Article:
Posted on 13th October 2015
The new rules supposedly bring about a new game for new tenants. Will tenants now have more security and will the new regulations make a difference?
The topic is of course very interesting. The fact that new regulations had to be introduced says something about private sector landlords. The regulations are put in place to ensure that tenants will have more security and will be more protected when entering a new tenancy… right?
As of 1 October 2015 several new regulations came into effect thus imposing additional requirements on landlords of residential properties. The regulations basically deal with several matters hence issues with smoke alarms, providing future tenants with a checklist of what is required before moving into their rented accommodation and the all-important section 21 notice.
We will be looking at two of the new regulations; the tenant checklist and the s21 notice.
The new regulation should now assist new tenants when entering into a new tenancy. Private rented sector landlords MUST provide new tenants (entering into a new Assured Shorthold Tenancy on or after 1 October 2015) with the following documents:
A checklist for tenants can be found here
Failure to provide these documents will prevent any landlord from terminating an Assured Shorthold Tenancy under the “no fault” procedure.
Some requirements are quite clear cut however, some requirements may be confusing to certain tenants specifically tenants who signed agreements on or before 1st October 2015. We should clarify that specific changes only apply to new Assured Shorthold Tenancies that started on or after 1st October 2015. This means that tenants who began their tenancy before 1st October 2015 will not have the benefit of the new regulations. This would be quite frustrating for these tenants especially those who began their tenancies just before the new regulations kicked in.
However, does it make much of a difference to new tenants? Looking through the new booklet, How to Rent Guide: the checklist for renting in England”, you will note that the booklet does not contain much advice on the Deposit Scheme hence the time frames to protect the same. Tenants should be aware that regulations in regard to deposits have not changed. Your landlord is still under the same duty in this regard. Thus your landlord must protect your deposit in a government-backed scheme within 30 days of receiving your deposit. Your landlord must also serve you with the prescribed information within this time frame.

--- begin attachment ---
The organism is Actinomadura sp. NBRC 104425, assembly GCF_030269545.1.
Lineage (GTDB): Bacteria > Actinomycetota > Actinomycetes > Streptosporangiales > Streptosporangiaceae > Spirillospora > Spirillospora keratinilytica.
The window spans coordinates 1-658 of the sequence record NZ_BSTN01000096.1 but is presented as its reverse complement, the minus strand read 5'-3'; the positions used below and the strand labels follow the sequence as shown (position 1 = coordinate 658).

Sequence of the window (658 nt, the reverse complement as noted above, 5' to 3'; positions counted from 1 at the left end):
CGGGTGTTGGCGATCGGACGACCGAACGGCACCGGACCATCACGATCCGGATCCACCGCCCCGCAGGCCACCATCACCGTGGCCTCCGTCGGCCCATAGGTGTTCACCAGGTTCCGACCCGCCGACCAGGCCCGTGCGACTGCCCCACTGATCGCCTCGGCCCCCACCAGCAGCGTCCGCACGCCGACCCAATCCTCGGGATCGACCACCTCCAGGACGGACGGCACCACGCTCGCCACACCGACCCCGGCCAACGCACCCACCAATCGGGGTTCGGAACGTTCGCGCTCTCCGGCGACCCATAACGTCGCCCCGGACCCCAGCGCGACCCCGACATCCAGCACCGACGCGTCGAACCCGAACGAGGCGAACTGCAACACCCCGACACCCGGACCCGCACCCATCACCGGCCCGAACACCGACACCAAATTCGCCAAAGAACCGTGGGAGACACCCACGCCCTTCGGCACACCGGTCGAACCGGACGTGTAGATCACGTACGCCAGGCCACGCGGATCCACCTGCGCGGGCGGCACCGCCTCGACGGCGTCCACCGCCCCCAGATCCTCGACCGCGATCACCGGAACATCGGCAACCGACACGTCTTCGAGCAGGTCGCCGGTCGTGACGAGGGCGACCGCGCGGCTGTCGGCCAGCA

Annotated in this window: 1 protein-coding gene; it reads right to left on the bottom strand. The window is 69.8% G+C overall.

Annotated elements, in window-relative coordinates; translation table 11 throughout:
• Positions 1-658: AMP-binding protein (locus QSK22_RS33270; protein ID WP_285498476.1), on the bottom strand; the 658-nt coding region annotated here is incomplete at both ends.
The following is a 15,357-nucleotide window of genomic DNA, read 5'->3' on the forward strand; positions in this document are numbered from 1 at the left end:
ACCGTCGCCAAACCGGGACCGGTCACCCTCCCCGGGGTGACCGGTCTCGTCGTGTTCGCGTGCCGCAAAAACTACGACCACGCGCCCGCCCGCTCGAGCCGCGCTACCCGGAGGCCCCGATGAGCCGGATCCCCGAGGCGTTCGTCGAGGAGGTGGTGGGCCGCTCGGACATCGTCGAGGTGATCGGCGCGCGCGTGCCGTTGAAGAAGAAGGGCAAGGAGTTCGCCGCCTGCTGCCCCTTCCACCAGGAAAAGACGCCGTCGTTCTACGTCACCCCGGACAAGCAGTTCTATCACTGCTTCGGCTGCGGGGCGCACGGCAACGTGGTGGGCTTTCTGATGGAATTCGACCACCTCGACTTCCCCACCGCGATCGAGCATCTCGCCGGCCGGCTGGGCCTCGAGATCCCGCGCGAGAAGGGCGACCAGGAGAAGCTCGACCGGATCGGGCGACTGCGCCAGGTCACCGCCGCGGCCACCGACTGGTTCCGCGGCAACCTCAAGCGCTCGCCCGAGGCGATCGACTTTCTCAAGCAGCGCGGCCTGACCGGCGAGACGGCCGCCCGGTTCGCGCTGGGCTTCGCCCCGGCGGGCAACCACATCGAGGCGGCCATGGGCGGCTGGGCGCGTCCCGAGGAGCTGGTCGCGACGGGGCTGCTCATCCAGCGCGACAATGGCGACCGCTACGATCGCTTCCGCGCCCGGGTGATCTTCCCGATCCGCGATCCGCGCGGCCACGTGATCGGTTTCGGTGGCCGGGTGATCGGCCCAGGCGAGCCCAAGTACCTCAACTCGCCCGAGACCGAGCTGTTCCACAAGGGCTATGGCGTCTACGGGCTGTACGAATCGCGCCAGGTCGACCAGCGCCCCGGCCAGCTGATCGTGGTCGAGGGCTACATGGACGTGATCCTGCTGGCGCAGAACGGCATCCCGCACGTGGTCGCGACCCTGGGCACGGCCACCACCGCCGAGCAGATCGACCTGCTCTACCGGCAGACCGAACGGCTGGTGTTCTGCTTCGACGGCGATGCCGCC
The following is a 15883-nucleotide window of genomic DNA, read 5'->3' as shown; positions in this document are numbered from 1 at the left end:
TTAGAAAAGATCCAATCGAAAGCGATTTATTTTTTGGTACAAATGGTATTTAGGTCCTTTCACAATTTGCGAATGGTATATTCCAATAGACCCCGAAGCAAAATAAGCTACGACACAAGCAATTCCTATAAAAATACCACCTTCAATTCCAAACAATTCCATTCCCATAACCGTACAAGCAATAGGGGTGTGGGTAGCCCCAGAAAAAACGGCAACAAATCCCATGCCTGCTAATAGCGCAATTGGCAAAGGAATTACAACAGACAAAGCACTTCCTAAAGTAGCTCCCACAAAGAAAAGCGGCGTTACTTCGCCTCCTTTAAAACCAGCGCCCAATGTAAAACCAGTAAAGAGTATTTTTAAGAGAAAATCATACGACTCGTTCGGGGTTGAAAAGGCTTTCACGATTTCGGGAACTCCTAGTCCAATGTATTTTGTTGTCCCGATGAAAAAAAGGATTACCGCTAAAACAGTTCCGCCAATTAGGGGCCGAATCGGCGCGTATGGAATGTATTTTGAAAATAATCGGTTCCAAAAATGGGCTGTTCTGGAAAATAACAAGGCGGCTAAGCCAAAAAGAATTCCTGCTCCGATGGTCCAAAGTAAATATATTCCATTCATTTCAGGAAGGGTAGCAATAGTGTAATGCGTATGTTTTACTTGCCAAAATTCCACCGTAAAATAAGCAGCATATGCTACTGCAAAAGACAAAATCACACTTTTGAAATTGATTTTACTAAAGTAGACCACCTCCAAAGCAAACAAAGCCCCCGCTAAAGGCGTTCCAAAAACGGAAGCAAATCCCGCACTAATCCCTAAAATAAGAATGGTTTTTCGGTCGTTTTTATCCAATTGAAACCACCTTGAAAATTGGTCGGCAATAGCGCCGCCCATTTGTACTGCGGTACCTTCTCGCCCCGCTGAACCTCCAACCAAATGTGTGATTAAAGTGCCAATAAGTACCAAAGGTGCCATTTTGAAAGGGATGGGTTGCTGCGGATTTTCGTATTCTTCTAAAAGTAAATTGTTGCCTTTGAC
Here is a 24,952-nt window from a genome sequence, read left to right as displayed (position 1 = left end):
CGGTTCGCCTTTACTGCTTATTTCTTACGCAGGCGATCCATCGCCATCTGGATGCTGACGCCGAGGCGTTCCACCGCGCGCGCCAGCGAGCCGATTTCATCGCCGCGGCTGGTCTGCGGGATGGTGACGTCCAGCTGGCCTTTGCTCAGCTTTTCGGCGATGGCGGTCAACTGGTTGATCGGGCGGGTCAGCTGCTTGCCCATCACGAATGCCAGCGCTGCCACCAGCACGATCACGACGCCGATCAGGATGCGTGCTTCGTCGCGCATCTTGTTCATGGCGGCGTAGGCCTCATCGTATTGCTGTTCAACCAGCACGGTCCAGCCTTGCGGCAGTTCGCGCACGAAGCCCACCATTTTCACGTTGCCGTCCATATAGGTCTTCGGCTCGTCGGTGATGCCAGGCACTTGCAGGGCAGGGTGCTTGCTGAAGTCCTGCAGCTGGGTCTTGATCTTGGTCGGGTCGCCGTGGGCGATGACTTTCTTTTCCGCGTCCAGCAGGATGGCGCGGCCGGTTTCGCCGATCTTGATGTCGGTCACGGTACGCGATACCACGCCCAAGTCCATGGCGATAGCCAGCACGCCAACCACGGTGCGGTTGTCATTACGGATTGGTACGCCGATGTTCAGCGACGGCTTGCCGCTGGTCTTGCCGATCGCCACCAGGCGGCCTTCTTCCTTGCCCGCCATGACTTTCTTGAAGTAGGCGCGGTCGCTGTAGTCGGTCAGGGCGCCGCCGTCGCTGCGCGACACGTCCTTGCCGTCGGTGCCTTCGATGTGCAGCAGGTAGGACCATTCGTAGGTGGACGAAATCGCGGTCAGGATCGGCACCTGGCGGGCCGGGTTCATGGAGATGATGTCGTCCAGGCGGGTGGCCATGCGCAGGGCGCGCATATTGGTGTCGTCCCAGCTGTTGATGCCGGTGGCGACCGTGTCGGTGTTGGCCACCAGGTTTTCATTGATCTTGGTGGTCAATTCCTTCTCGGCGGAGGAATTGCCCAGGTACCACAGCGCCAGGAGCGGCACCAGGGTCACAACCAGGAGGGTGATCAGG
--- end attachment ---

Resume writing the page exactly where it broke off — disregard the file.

Another issue that may arise is that it may be very difficult for a landlord to obtain an EPC and gas certificate before the tenancy begins. Realistically it is unlikely that the landlord will be able to provide this information before the tenant moves in. Does that then mean that a landlord will not be able to terminate the agreement at all? Or is it merely a case of serving the tenant late and then terminating the agreement if and when they like? If that is the case, the regulations do not really make much of a difference. However, saying that, a tenant might refuse entry to carry out the energy performance or gas safety inspection. That would mean that it would make it impossible for a landlord to serve a section 21 notice. The landlords would then need to lawfully gain access to carry out the requirements. This could be used as a delay tactic by tenants.
So what is the solution? It may be the case that landlords end up delaying the commencement of the tenancy to avoid liability meaning that new tenants will not be able to move in when required.
There are several issues that need to be taken into account. Will landlords, realistically, be able to follow the new regulations?
The additional amendments to the s21 notice is set in place so that private sector tenants are protected from being evicted unreasonably. However, could the new rules also have distinct problems?